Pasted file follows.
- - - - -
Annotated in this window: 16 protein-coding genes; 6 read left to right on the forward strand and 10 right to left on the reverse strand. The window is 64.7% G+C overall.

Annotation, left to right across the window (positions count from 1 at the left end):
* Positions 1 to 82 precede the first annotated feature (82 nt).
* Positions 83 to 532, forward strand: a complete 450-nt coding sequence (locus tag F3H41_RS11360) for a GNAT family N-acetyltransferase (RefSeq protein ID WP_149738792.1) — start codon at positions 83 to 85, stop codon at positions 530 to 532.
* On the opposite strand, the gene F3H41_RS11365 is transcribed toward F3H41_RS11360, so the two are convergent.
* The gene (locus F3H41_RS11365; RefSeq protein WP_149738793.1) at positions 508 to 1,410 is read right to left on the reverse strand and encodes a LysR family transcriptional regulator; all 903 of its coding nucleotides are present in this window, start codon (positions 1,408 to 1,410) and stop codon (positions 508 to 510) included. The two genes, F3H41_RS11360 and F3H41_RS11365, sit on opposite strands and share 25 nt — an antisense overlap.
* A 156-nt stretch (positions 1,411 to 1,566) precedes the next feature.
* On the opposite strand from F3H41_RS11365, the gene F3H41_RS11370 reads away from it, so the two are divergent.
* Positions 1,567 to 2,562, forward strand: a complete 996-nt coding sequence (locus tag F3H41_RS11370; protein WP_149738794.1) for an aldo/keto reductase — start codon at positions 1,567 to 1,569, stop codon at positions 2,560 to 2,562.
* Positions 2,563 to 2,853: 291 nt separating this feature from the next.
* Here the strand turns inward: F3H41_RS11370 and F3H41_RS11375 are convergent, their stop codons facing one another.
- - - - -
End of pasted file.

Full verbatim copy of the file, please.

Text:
Annotated in this window: 16 protein-coding genes; 6 read left to right on the forward strand and 10 right to left on the reverse strand. The window is 64.7% G+C overall.

Annotation, left to right across the window (positions count from 1 at the left end):
* Positions 1 to 82 precede the first annotated feature (82 nt).
* Positions 83 to 532, forward strand: a complete 450-nt coding sequence (locus tag F3H41_RS11360) for a GNAT family N-acetyltransferase (RefSeq protein ID WP_149738792.1) — start codon at positions 83 to 85, stop codon at positions 530 to 532.
* On the opposite strand, the gene F3H41_RS11365 is transcribed toward F3H41_RS11360, so the two are convergent.
* The gene (locus F3H41_RS11365; RefSeq protein WP_149738793.1) at positions 508 to 1,410 is read right to left on the reverse strand and encodes a LysR family transcriptional regulator; all 903 of its coding nucleotides are present in this window, start codon (positions 1,408 to 1,410) and stop codon (positions 508 to 510) included. The two genes, F3H41_RS11360 and F3H41_RS11365, sit on opposite strands and share 25 nt — an antisense overlap.
* A 156-nt stretch (positions 1,411 to 1,566) precedes the next feature.
* On the opposite strand from F3H41_RS11365, the gene F3H41_RS11370 reads away from it, so the two are divergent.
* Positions 1,567 to 2,562, forward strand: a complete 996-nt coding sequence (locus tag F3H41_RS11370; protein WP_149738794.1) for an aldo/keto reductase — start codon at positions 1,567 to 1,569, stop codon at positions 2,560 to 2,562.
* Positions 2,563 to 2,853: 291 nt separating this feature from the next.
* Here the strand turns inward: F3H41_RS11370 and F3H41_RS11375 are convergent, their stop codons facing one another.